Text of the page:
This week (23rd February – 1st March) is Eating Disorders Awareness Week 2015, organised by Beat, a UK charity supporting anyone affected by eating disorders or difficulties with food, weight or shape.
If you’re going through something difficult it can sometimes help to read about someone in a similar situation. It can make you feel less alone with your problems, and might even help you beat them. Even if you’re not battling with an eating disorder, reading books about people who do might mean you can understand and support a friend or family member who needs your help.
So without further ado, here are some books with characters who have eating disorders.
Wintergirls by Laurie Halse Anderson
“Dead girl walking”, the boys say in the halls.
“Tell us your secret”, the girls whisper, one toilet to another.
I am that girl.
I am the space between my thighs, daylight shining through.
I am the bones they want, wired on a porcelain frame.
Lia and Cassie are best friends, wintergirls frozen in matchstick bodies, competitors in a deadly contest to see who can be the skinniest. But what comes after size zero and size double-zero? When Cassie succumbs to the demons within, Lia feels she is being haunted by her friend’s restless spirit.
Fat Kid Rules The World by K. L. Going
Troy Billings is seventeen, 296 pounds, friendless, utterly miserable, and about to step off a New York subway platform in front of an oncoming train. Until he meets Curt MacCrae, an emaciated, semi-homeless, high school dropout guitar genius, the stuff of which Lower East Side punk rock legends are made. Never mind that Troy’s dad thinks Curt’s a drug addict and Troy’s brother thinks Troy’s the biggest (literally) loser in Manhattan. Soon, Curt has recruited Troy as his new drummer, even though Troy can’t play the drums. Together, Curt and Troy will change the world of punk, and Troy’s own life, forever.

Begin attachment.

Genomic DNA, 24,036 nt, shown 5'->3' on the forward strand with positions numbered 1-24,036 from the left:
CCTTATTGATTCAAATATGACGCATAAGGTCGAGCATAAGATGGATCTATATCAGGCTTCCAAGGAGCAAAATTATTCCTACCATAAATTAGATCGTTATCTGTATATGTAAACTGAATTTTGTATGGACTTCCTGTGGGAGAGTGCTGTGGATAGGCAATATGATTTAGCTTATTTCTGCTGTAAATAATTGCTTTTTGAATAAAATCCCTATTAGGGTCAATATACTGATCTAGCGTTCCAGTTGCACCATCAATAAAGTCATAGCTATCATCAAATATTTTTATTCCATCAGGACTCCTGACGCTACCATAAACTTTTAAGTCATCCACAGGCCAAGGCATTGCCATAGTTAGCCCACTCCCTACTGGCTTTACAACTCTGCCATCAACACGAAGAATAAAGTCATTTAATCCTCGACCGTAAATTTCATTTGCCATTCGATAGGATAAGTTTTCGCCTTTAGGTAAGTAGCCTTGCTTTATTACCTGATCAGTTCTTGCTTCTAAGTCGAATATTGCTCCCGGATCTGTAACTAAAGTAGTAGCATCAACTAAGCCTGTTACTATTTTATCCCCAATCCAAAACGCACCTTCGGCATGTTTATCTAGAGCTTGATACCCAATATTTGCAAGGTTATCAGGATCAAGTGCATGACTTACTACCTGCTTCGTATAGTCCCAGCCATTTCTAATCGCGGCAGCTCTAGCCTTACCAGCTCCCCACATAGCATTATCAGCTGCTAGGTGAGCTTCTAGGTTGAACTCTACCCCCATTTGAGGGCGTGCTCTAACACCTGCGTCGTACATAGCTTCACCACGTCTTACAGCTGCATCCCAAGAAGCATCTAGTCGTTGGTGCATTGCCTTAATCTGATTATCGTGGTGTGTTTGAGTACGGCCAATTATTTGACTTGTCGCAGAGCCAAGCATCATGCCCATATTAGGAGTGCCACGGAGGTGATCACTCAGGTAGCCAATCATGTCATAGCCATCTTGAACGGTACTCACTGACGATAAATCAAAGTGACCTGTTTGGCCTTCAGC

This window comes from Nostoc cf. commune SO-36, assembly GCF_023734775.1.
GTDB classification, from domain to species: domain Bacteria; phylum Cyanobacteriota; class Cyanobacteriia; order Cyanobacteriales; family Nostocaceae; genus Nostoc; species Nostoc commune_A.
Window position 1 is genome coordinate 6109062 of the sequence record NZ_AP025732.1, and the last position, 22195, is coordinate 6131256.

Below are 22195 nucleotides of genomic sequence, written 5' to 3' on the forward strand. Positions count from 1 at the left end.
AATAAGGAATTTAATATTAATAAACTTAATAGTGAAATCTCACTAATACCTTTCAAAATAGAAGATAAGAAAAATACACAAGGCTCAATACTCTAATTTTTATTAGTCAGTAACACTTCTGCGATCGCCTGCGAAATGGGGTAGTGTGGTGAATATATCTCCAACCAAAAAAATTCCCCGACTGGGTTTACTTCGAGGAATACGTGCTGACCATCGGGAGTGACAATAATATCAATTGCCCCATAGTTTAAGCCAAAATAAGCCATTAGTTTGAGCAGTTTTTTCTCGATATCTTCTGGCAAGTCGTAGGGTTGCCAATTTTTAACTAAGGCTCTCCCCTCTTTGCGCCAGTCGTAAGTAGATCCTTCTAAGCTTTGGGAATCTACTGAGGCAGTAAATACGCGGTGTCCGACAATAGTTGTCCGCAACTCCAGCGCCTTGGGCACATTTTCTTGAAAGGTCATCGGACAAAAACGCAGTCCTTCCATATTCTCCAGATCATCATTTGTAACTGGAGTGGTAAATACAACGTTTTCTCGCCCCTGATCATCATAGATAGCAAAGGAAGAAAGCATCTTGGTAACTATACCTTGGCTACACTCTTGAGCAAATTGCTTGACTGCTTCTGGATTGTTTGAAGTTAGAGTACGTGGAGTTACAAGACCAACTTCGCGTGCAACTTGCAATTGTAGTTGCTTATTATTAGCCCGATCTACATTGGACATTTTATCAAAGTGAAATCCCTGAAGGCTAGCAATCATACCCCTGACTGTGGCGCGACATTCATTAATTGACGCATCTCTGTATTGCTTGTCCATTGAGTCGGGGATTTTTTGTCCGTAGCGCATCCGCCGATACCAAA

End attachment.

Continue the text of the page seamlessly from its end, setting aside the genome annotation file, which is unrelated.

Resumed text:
Perfect by Natasha Friend
For 13-year-old Isabelle Lee, whose father has recently died, everything’s normal on the outside. But everything is not normal, really. Since the death of her father, Isabelle’s family has only functioned on the surface. Her mother, who used to take care of herself, now wears only lumpy, ill-fitting clothes, cries all night, and has taken every picture of her dead husband and put them under her bed. Isabelle tries to make light of this, but the underlying tension is expressed in overeating and then binging. As the novel opens, Isabelle’s little sister, April, has told their mother about Isabelle’s problem. Isabelle is enrolled in group therapy. Who should show up there, too, but Ashley Barnum, the prettiest, most together girl in class.
Please remember that if you think you have an eating disorder, or become concerned about a friend, you can talk to any member of staff in the school, and we have a counsellor you may be able to see. You can also click here to go to the Beat website for more information.